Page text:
I think I like what I see #Google
is doing and it makes me wonder, what is #Apple
doing? I understand Apple's approach, they want to simplify their products for the best end user experience, but some times, I think you can simplify too much and end up with a product that is very static and can only be marketed to people who don't want to change. There's a reason why #Samsung
's TV ads portray us #iOS
users as old fogies and the Android user as the cool hip kids who are changing the world.
This isn't meant to diminish what iOS developers are doing, I've seen some amazing things, especially with children who suffer from disabilities, the iPad is an amazing tool, but Google is clearly either caught up or about to catch up on Apple even in this space. Android is a rocksolid mobile platform and it doesn't seem to me that Apple is taking this threat seriously enough.
Apple has yet to have a single product announcement this year, and from the rumors I've read, it doesn't seem like they're going to have anything that will blow us away or even compare to Google's I/O Keynote announcements. Even +Paul Thurrott
said, "This is how you hold a tech conference."
As much as I can't stand what Microsoft has done with #Windows
8's new #Metro
, err, #Modern
UI, I still applaud them for making bold decisions, albeit the wrong ones, to try and fight against the competition. I'm not seeing Apple make any bold decisions under Tim Cook's leadership.
That's not to say they won't, we're a little less than a month away, so the rumor-mill should continue to pick up steam as we head toward June, and I'm very interested in seeing what Johny Ive's flat iOS 7 might look like; but will a flattening of the UI really fix the core issues with iOS?
One thing that Microsoft definitely got right with Windows 8 is allowing the end user to remove the stock apps if they so choose. And if they want them back later, then all they have to do is search for them in the Microsoft Store. Brilliant! Apple? Hello? I don't use any of the stock apps except for Clock & Calendar, and the latter is only because Apple doesn't allow third parties to integrate deeper into the OS.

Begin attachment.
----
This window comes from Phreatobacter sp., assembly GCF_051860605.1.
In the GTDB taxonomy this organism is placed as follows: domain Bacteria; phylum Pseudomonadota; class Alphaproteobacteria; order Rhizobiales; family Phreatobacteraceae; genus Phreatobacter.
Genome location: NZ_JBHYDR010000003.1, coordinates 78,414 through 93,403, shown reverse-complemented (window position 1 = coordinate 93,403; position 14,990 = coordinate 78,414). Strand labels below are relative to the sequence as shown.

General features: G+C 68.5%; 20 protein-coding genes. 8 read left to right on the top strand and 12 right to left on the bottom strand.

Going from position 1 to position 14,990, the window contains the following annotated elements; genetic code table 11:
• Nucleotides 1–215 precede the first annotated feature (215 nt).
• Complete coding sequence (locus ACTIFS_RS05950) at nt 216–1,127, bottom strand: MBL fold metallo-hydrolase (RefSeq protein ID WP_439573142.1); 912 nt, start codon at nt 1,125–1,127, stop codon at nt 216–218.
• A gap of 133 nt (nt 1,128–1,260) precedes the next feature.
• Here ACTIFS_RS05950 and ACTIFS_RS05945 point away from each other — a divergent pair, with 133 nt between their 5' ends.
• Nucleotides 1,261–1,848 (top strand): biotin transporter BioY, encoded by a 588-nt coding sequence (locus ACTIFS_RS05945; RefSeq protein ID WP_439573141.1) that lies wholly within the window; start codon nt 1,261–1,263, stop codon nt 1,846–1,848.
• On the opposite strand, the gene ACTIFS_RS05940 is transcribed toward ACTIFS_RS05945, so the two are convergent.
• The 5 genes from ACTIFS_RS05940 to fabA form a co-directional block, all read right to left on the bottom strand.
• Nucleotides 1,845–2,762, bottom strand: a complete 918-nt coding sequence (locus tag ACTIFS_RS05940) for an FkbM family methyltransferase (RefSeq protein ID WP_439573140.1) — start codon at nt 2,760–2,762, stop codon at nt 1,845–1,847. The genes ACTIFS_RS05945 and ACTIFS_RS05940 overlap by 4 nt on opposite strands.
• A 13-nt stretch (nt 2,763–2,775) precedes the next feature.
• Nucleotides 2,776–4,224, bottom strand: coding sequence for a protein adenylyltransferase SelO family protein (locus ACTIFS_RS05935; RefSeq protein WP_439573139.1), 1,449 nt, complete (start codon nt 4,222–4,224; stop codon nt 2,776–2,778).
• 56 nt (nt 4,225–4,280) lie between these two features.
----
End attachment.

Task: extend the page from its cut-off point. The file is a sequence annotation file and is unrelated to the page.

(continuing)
Here's a short list of other issues Apple really needs to fix:
1. iCloud sync
2. iMessage. One of my most loved and hated features in iOS 6. It is so completely unreliable, especially at syncing across devices (Apple needs to look at what Google has done with #Hangouts
3. Live app icons (weather icon should update with current weather)
4. FaceTime is just rubbish (again, Apple needs to look at what Google has done with Hangouts)
5. Siri (absolutely pointless compared to Google Now)
6. Depleted battery notification is annoying (let us have an option to turn this intrusive notification off)
7. Power users need an easier way to get to WiFi, Cellular Data & Bluetooth settings
8. Maps. Seriously, why are Maps still so horrible almost a year later? Let us choose which Maps app we want as default!
9. Merge Camera Roll & Photo Stream and extend the saved photos to, umm, say, forever? Google offers 15GB free storage Apple, what's up with screwing up for more money on top of the premium we've already paid for your devices?
10. DEFAULT APPS! This is an easy, no brainer request. Apple could easily implement an interface in Settings to change default apps. Stop telling us what we can do with our phone and let us make those decisions. Most #iPhone
users are probably adults capable of making the decision, "Do I want Apple Maps, which is incredibly unreliable or Google Maps, which will get me to my destination?"
11. Do Not Disturb should be tied to Calendar. If I set an appointment in Calendar, I should be able to also set DND for that scheduled time.
12. Notification Center needs a clear all button. Simple as that.
13. Without #NFC
, what's the point of #Passbook
I'm an Apple fanboy. But I'll be honest, there's been some points over the last two years where I've been really tempted to switch to Android, but considering all the money I've spent in this one ecosystem, it is a tough sell. A tough sell that is becoming increasingly easy with each passing year.
Google seems to get it, whereas I'm still trying to figure out Apple's longterm plan. As an iOS user, I'm tired of living in 2008. We've had apps for five years now, time to let us make some big boy (or girl) decisions on what we want to do with our own devices.